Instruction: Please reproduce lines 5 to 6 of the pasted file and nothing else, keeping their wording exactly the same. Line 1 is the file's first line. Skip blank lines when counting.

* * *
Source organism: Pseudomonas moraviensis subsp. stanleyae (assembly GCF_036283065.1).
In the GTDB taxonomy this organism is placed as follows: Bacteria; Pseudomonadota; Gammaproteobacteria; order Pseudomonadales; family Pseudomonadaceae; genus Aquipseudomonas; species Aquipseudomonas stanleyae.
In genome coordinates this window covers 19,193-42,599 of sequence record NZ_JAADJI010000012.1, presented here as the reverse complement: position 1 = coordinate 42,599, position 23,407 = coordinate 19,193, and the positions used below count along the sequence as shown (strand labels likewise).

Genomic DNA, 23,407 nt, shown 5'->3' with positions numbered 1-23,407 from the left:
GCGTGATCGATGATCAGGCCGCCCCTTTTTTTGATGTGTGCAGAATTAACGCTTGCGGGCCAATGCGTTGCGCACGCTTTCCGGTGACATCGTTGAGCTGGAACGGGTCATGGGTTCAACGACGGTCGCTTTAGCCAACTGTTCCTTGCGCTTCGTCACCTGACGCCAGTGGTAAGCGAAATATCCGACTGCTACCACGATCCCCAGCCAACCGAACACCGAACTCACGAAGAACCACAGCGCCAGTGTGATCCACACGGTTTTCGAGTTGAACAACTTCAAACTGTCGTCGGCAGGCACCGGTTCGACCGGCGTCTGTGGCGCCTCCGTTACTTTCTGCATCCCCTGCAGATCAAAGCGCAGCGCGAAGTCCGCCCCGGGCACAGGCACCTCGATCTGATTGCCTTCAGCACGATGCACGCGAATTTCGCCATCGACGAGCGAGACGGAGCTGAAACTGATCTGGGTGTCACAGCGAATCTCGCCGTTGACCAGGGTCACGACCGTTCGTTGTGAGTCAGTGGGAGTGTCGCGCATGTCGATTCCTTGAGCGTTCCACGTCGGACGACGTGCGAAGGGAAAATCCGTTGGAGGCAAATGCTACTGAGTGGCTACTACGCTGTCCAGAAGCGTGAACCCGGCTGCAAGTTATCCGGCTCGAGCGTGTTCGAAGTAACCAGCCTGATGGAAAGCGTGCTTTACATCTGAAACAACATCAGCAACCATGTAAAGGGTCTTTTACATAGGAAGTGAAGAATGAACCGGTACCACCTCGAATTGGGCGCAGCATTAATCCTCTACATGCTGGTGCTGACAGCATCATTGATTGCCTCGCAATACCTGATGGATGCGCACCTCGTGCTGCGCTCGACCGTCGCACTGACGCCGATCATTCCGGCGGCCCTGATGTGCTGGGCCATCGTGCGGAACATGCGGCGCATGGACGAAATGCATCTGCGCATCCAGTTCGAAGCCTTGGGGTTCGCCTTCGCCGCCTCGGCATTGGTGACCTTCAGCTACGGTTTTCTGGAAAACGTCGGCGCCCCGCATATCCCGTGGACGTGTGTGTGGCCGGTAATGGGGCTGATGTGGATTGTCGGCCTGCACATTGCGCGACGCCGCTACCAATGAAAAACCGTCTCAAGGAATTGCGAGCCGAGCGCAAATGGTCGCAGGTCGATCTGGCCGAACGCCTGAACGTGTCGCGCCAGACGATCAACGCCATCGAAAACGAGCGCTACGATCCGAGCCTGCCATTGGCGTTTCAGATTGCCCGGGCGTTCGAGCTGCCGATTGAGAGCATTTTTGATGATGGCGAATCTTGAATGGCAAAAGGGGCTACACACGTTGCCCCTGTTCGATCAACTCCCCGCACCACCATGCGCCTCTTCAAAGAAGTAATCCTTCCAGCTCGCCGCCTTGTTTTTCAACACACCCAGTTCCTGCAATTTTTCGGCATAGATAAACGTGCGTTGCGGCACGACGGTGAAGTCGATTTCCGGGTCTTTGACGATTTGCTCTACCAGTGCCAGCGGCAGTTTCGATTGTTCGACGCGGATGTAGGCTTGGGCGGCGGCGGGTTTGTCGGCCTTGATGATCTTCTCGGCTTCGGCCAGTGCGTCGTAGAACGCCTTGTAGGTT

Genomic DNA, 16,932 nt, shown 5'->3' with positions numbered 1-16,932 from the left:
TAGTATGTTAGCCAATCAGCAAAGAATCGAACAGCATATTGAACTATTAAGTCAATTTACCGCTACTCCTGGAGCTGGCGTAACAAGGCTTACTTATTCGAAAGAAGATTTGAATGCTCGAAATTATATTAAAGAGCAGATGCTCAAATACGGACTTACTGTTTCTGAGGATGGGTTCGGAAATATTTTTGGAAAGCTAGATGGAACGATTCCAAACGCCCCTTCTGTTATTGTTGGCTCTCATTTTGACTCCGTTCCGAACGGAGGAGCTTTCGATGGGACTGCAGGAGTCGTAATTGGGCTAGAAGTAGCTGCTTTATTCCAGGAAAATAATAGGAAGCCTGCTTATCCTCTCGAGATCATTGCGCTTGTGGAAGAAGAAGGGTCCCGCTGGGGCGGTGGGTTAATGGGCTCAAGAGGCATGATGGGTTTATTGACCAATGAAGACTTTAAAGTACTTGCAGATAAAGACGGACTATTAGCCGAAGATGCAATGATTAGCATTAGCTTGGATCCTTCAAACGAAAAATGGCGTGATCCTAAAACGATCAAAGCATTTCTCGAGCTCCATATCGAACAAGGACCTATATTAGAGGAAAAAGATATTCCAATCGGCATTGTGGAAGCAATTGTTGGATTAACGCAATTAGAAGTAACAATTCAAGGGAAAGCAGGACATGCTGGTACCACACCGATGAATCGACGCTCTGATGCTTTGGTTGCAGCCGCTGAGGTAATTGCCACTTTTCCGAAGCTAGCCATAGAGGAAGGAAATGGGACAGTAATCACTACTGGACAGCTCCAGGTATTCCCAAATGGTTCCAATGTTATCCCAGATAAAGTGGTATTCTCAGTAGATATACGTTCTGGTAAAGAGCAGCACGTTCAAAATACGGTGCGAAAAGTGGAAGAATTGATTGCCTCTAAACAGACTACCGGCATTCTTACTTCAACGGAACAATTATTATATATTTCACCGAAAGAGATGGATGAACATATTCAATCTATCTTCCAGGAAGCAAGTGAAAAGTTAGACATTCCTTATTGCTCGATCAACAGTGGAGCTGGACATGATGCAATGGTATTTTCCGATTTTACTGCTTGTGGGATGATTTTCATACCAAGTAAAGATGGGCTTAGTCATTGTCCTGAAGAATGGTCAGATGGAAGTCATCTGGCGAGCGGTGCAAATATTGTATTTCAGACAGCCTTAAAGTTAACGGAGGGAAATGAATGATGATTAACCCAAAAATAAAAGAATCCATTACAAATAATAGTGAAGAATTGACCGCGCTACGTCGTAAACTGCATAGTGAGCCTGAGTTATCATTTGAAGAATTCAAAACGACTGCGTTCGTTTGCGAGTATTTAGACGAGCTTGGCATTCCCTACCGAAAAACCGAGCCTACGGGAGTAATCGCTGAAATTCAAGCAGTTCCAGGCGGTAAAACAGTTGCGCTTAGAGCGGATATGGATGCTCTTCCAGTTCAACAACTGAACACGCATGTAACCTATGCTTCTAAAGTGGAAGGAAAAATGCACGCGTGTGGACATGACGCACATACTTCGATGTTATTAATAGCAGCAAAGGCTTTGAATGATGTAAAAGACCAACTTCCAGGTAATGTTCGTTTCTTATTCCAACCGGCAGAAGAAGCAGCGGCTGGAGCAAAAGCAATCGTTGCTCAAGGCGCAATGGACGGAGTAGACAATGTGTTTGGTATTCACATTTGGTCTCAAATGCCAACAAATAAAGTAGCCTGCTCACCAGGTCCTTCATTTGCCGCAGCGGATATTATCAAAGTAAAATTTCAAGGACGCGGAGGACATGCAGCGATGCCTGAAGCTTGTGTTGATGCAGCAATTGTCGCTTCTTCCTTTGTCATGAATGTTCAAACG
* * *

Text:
GCGTGATCGATGATCAGGCCGCCCCTTTTTTTGATGTGTGCAGAATTAACGCTTGCGGGCCAATGCGTTGCGCACGCTTTCCGGTGACATCGTTGAGCTGGAACGGGTCATGGGTTCAACGACGGTCGCTTTAGCCAACTGTTCCTTGCGCTTCGTCACCTGACGCCAGTGGTAAGCGAAATATCCGACTGCTACCACGATCCCCAGCCAACCGAACACCGAACTCACGAAGAACCACAGCGCCAGTGTGATCCACACGGTTTTCGAGTTGAACAACTTCAAACTGTCGTCGGCAGGCACCGGTTCGACCGGCGTCTGTGGCGCCTCCGTTACTTTCTGCATCCCCTGCAGATCAAAGCGCAGCGCGAAGTCCGCCCCGGGCACAGGCACCTCGATCTGATTGCCTTCAGCACGATGCACGCGAATTTCGCCATCGACGAGCGAGACGGAGCTGAAACTGATCTGGGTGTCACAGCGAATCTCGCCGTTGACCAGGGTCACGACCGTTCGTTGTGAGTCAGTGGGAGTGTCGCGCATGTCGATTCCTTGAGCGTTCCACGTCGGACGACGTGCGAAGGGAAAATCCGTTGGAGGCAAATGCTACTGAGTGGCTACTACGCTGTCCAGAAGCGTGAACCCGGCTGCAAGTTATCCGGCTCGAGCGTGTTCGAAGTAACCAGCCTGATGGAAAGCGTGCTTTACATCTGAAACAACATCAGCAACCATGTAAAGGGTCTTTTACATAGGAAGTGAAGAATGAACCGGTACCACCTCGAATTGGGCGCAGCATTAATCCTCTACATGCTGGTGCTGACAGCATCATTGATTGCCTCGCAATACCTGATGGATGCGCACCTCGTGCTGCGCTCGACCGTCGCACTGACGCCGATCATTCCGGCGGCCCTGATGTGCTGGGCCATCGTGCGGAACATGCGGCGCATGGACGAAATGCATCTGCGCATCCAGTTCGAAGCCTTGGGGTTCGCCTTCGCCGCCTCGGCATTGGTGACCTTCAGCTACGGTTTTCTGGAAAACGTCGGCGCCCCGCATATCCCGTGGACGTGTGTGTGGCCGGTAATGGGGCTGATGTGGATTGTCGGCCTGCACATTGCGCGACGCCGCTACCAATGAAAAACCGTCTCAAGGAATTGCGAGCCGAGCGCAAATGGTCGCAGGTCGATCTGGCCGAACGCCTGAACGTGTCGCGCCAGACGATCAACGCCATCGAAAACGAGCGCTACGATCCGAGCCTGCCATTGGCGTTTCAGATTGCCCGGGCGTTCGAGCTGCCGATTGAGAGCATTTTTGATGATGGCGAATCTTGAATGGCAAAAGGGGCTACACACGTTGCCCCTGTTCGATCAACTCCCCGCACCACCATGCGCCTCTTCAAAGAAGTAATCCTTCCAGCTCGCCGCCTTGTTTTTCAACACACCCAGTTCCTGCAATTTTTCGGCATAGATAAACGTGCGTTGCGGCACGACGGTGAAGTCGATTTCCGGGTCTTTGACGATTTGCTCTACCAGTGCCAGCGGCAGTTTCGATTGTTCGACGCGGATGTAGGCTTGGGCGGCGGCGGGTTTGTCGGCCTTGATGATCTTCTCGGCTTCGGCCAGTGCGTCGTAGAACGCCTTGTAGGTT

Genomic DNA, 16,932 nt, shown 5'->3' with positions numbered 1-16,932 from the left: